Monday, June 9, 2014, AM | Leave Comment
American households are in more debt than ever before, and much of this debt is due to simple overspending. Below are six factors behind overspending and how individuals and families can address them.
Excessive Use of Credit Cards
Credit cards aren’t accompanied by the same sense of loss that comes along with spending cash, and this easily leads to overspending for many people. A cash-based envelope system for discretionary household expenses like food, clothing and entertainment helps avert excessive credit card usage by providing a finite amount of money for each category instead of an open-ended line of credit.
Not Following a Budget
Not knowing exactly how much money there is and spending without a plan are two major contributors to overspending. Working with a professional financial advisor to prepare a family budget is a great first step to figuring out where the money goes and getting spending under control.
Living above One’s Means
Keeping up with the Jones’ almost always leads to overspending and debt. Self-denial is difficult, especially when everyone else seems to be buying nice things. However, learning to say no to expensive luxury items is one time-tested way to beat the temptation to overspend.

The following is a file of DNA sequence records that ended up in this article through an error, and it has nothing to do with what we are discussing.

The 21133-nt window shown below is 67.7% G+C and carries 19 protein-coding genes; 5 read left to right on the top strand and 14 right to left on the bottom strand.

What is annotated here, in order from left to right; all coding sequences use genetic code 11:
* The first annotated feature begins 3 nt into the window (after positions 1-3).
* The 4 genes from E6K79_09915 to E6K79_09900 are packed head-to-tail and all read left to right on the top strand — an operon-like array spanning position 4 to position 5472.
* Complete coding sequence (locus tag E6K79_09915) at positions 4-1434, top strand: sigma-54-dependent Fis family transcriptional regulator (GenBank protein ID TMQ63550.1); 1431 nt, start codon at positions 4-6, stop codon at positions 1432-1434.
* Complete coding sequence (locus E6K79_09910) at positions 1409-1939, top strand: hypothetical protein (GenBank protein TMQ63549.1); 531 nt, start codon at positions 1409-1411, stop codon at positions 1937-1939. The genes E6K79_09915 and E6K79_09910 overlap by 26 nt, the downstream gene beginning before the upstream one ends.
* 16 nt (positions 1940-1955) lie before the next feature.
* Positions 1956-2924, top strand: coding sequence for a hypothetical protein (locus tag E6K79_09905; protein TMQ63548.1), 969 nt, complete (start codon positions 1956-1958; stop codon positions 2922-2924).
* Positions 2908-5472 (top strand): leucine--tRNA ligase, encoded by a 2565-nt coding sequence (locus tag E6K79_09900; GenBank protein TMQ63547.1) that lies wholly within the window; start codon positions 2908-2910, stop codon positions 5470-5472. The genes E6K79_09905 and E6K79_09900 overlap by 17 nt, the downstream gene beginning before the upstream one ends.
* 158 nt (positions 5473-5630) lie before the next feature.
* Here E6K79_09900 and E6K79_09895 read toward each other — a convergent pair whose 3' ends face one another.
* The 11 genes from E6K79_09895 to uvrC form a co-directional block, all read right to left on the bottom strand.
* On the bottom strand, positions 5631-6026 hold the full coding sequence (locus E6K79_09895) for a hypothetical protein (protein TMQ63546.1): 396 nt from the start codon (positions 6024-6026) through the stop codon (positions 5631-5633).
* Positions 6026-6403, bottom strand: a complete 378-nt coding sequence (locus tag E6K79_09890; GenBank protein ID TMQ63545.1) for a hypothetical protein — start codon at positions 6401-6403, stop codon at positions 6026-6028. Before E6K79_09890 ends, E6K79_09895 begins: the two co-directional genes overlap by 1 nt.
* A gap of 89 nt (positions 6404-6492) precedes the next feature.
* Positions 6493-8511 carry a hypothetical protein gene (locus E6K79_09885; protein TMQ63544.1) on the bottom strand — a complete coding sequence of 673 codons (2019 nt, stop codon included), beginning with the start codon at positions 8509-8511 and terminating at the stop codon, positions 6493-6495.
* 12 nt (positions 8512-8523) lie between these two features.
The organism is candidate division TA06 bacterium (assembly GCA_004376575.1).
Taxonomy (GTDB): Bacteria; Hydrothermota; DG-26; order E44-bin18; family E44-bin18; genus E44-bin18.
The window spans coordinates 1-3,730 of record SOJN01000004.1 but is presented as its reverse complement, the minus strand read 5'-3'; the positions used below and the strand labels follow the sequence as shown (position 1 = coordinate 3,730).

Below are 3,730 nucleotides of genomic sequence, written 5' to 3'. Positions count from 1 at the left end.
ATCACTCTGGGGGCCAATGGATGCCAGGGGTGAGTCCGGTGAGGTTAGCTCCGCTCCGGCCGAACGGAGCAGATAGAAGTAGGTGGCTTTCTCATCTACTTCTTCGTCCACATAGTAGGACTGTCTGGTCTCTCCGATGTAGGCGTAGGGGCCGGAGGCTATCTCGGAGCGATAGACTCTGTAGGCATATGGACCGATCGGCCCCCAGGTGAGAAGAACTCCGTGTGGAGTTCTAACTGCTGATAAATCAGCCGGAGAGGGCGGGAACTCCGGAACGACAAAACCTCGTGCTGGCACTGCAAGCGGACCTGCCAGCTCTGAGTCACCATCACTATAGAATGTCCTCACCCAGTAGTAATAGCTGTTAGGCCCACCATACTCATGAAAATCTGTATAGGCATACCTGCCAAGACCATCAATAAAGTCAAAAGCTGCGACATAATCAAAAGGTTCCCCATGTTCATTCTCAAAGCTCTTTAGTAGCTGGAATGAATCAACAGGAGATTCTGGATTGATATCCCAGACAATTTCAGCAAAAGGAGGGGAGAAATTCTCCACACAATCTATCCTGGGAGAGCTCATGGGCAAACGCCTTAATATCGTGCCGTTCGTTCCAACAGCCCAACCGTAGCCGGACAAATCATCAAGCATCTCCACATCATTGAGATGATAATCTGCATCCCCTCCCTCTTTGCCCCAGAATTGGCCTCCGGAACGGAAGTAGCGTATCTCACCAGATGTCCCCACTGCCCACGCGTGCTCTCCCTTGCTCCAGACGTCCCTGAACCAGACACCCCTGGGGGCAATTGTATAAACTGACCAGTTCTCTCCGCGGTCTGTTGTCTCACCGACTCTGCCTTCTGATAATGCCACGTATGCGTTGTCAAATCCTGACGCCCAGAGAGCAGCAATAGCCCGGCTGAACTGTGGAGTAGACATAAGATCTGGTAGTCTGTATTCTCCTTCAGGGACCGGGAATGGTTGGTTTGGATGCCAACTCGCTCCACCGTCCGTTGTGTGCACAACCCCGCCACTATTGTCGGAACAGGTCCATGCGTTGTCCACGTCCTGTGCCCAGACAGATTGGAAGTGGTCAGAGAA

Whether it’s fueled by a sense of control or as a means of escaping boredom, compulsive shopping can be a hard habit to break. Staying out of stores unless there’s a clearly outlined objective and always shopping with a specific list are two ways to address this bad habit that contributes to overspending.
Perceived Social Expectations
Many people overspend simply because they feel they would look bad if they didn’t, so even if they’re broke, they’re compelled to reach for the tab at lunch or shower friends with expensive gifts. Ways to forestall this type of overspending include simply being honest with close friends and not succumbing to artificially imposed societal expectations.
Going with the Flow
The flawed piece of conventional wisdom that modern life is impossible without the use of debt leads some people to give up on ever living a debt-free life. However, millions of Americans live without using debt of any kind. Turning to these individuals as an example is yet another way to banish overspending and the excessive use of debt.
Overspending and debt go hand-in-hand, and addressing the problem of overspending is often the first step toward becoming debt-free. From helping to prepare a budget to teaching families new ways to think about money, a professional financial advisor can provide assistance at many points along the road to debt freedom.
Informational credit to A C Waring & Associates Inc.Facebook.com/doable.finance